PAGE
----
Torah Fax
Friday, September 15, 2006 - 22 Elul, 5766

Torah Reading: Nitzavim-VaYelech (Deuteronomy   29:9 - 31:30)
Candle Lighting Time: 6:47 PM
Shabbat Ends: 7:45 PM
Pirkei Avot: Chapter 5 & 6
Stairway To Heaven?
A theme that runs of the Messianic Age and it is the potent force that makes it happen.This week's parsha describes the accessibility of Torah and its commandments. "This commandment that I am commanding you today is not elusive or remote from you. It is not in heaven that you should say, 'Who shall go up to heaven and bring it to us?’”
Rashi comments: "Even if it was in heaven, you would have been compelled to arise there and learn it."
What exactly does Rashi mean? How are we to travel to the heavens to receive the Torah?
One way of understanding this matter is to realize that the Torah has two dimensions. There are the actual commandments that address the world the way we know it. This part of Torah relates to the physical existence that is part of our experience as humans.
But there is another dimension. Torah can also be understood on a spiritual level as well. Besides their literal meaning, the commandments can be understood as metaphors that relate to spiritual concepts.
Indeed, the Talmud relates that when Moses went up to Mount Sinai to retrieve the Tablets containing the Ten Commandments, the angels protested to G‑d that He should keep the Torah in the heavens. Moses argued that the Torah was tailor made for human beings. The Torah was given to people who are born to a physical father and mother; to people who might harbor a desire to murder, steal or commit adultery. The Torah, Moses argued, had no relevance to angels.
But since the Torah so obviously addresses issues of the physical, what then did the angels have in mind when they asked for the Torah?
The answer is the angels wanted a Torah the way it can be understood in a totally spiritual fashion. They wanted a Torah that did not need a physical body, but that could nurture the soul. They wanted a Torah that a spiritual entity devoid of a body could relate to.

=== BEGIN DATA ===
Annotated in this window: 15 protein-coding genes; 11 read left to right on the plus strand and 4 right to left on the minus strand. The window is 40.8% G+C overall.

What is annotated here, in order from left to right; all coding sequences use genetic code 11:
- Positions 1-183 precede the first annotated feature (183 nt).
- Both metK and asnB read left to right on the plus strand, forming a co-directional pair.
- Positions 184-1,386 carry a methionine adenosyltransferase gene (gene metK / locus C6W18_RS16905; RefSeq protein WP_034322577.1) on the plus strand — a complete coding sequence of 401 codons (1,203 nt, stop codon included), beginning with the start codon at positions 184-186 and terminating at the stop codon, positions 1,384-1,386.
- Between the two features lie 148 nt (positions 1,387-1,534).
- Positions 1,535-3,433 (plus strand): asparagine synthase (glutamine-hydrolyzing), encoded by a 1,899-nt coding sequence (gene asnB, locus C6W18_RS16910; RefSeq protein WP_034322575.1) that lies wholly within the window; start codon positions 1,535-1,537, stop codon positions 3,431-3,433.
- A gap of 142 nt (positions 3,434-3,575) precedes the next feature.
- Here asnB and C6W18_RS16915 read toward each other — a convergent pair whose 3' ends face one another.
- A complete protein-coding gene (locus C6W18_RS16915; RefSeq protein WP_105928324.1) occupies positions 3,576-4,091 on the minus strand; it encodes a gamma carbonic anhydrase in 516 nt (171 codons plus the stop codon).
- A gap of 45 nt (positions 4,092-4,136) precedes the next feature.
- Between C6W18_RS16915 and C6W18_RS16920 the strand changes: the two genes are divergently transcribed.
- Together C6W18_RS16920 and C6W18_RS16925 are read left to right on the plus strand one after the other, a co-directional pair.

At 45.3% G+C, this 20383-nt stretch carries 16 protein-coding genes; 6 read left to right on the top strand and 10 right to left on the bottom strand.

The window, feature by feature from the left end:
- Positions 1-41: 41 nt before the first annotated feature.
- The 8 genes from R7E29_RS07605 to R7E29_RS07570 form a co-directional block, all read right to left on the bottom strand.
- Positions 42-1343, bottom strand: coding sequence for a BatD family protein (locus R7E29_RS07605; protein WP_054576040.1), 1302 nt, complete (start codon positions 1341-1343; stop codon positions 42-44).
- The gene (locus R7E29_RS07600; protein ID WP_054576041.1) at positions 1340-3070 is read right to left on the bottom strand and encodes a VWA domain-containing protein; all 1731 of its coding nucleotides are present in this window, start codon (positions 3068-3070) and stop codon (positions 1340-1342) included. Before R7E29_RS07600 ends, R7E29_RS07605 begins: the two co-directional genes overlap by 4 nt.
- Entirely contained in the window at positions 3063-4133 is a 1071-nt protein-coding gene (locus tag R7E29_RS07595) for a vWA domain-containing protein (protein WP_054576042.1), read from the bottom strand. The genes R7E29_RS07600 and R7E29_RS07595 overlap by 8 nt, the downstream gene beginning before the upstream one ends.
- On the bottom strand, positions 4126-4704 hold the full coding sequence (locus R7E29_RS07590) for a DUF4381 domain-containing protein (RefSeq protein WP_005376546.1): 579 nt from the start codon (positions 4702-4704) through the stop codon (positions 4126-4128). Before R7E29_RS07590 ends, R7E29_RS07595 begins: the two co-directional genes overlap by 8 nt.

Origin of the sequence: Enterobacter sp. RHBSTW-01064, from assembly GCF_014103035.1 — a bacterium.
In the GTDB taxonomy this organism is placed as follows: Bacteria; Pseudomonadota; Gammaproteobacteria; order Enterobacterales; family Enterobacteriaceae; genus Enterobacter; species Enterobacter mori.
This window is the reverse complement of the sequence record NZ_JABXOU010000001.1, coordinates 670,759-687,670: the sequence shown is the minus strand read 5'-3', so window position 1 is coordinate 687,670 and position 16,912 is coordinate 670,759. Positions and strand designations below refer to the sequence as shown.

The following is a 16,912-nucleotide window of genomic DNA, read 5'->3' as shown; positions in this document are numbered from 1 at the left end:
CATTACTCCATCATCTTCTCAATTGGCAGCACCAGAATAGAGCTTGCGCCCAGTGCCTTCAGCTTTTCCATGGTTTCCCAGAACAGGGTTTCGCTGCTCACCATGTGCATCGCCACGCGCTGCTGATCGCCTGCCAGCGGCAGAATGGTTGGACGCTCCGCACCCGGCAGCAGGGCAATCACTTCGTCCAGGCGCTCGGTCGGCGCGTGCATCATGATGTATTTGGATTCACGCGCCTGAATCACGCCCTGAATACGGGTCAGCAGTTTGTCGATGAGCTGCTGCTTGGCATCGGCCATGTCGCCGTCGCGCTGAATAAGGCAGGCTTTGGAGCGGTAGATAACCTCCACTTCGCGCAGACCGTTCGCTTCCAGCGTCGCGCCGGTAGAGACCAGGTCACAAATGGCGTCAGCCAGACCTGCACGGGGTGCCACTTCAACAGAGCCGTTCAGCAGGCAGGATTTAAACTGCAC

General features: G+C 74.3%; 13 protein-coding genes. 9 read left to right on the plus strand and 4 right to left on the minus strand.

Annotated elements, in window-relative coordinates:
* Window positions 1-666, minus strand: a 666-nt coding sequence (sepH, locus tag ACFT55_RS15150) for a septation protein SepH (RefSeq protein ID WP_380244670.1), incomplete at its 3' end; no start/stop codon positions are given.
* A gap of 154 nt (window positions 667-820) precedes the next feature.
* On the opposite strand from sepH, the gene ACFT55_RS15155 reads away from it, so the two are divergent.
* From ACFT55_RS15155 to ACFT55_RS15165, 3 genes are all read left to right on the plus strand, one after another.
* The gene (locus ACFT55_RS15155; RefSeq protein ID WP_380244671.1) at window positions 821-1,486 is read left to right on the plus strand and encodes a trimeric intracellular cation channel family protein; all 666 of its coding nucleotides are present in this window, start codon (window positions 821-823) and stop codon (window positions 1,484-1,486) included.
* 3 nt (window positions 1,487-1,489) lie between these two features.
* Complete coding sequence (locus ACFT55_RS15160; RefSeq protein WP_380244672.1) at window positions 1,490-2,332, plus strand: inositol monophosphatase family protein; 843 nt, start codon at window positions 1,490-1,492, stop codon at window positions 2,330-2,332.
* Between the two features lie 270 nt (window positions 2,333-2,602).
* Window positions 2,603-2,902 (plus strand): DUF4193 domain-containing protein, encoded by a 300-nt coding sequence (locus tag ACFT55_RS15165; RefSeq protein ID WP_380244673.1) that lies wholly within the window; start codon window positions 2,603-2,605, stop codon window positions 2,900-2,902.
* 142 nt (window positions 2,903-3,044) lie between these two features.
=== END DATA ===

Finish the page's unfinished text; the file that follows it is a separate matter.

Had G‑d given us the Torah the way the angels would have wanted it, we would have had to become like angels. Our Torah would be a strictly cerebral exercise. It would have been geared to the soul and would not have had anything to do with the body. If the Torah was in heaven, we would have to become ascetics. We would have to fast continually, deny the body and be celibate. We would have to engage in prayer all day and study Torah all night. We would have no social life and no commerce. Physical existence would be kept at a bare minimum.
To be sure, if this is what G‑d had wanted of us we would have pursued such an existence. This is what Rashi meant when he said, in essence, "had the Torah been in heaven, we would have had to attempt to climb there to get it."
But that was not what G‑d asked of us. He gave the Torah to us because He wanted the Torah to have a human touch that would to relate to our reality. He wanted us to use the Torah to change the physical world. He wanted us to get married, eat and drink and be physically productive individuals.
But the question now arises. If G‑d never wanted us to reach the heavens, why is it even mentioned in the Torah as a possibility? Why does the Torah imply, as Rashi claims, that if the Torah was given to us in the heavens we would have to go there?
The answer is that the mere suggestion that G‑d would have wanted us to go to the heavens, though overruled by Him, is instructive. The fact that G‑d rejected the notion is not to say that there is no merit in that idea. Indeed, there is much value to the idea that Torah is a spiritual discipline whose goal is to help us rise above the physical plane of existence. It is just that that dimension of Torah cannot exist in solitude; it must be integrated within the dimension of Torah as it relates to the physical.
True, there are times designated by Judaism when we can escape from the mundane. Shabbat is a day when we divorce ourselves from our work and other material pursuits. Similarly, the daily prayers and moments of Torah study are times when the concerns of life are no longer in the fore of our consciousness.
Yes, there are times when we have to wax spiritual and look for the mystical side of the Torah. But all these spiritual pursuits and "escapes" are only legitimate when we know how to come back down on earth and invest that spiritual experience into our physical lives.
In the Messianic Age however, we will reach greater spiritual heights in our approach to Torah. At that time, we will be shown how all of the conventional teachings of Torah are actually reflections of profound G‑dly concepts.
But even in the Messianic Age, we will still have to live our lives according to the manner prescribed by the Torah, in the most physical and literal way. We will still rest on the Shabbat, eat kosher and put on Tefillin. The difference will be that we will also see the deeper, mystical meaning to all of our observances. Moreover, the Kabbalists tell us, we will know how to practice our Judaism by seeing the deeper spiritual side. Whereas today we first must know the simple practical meaning of the Torah text, and from there we can probe deeper within the text to discover its esoteric meaning, in the days of Moshiach, the process will be reversed. We will derive the practical meaning and application of the Torah from first understanding, or seeing, its spiritual, "heavenly" dimension.  
Moshiach Matters
When we reach the month of Elul, we must take stock and ask: Is it possible that eleven months of this year have passed and Moshiach has not come?! The sum total of our stocktaking is "Ad Masei - Until when must we remain in exile." (The Rebbe, 30 Av 5751 - 1991)

Moshiach - It’s a Jewish issue. For more info, visit
© 2001- 2006 Chabad of the West Side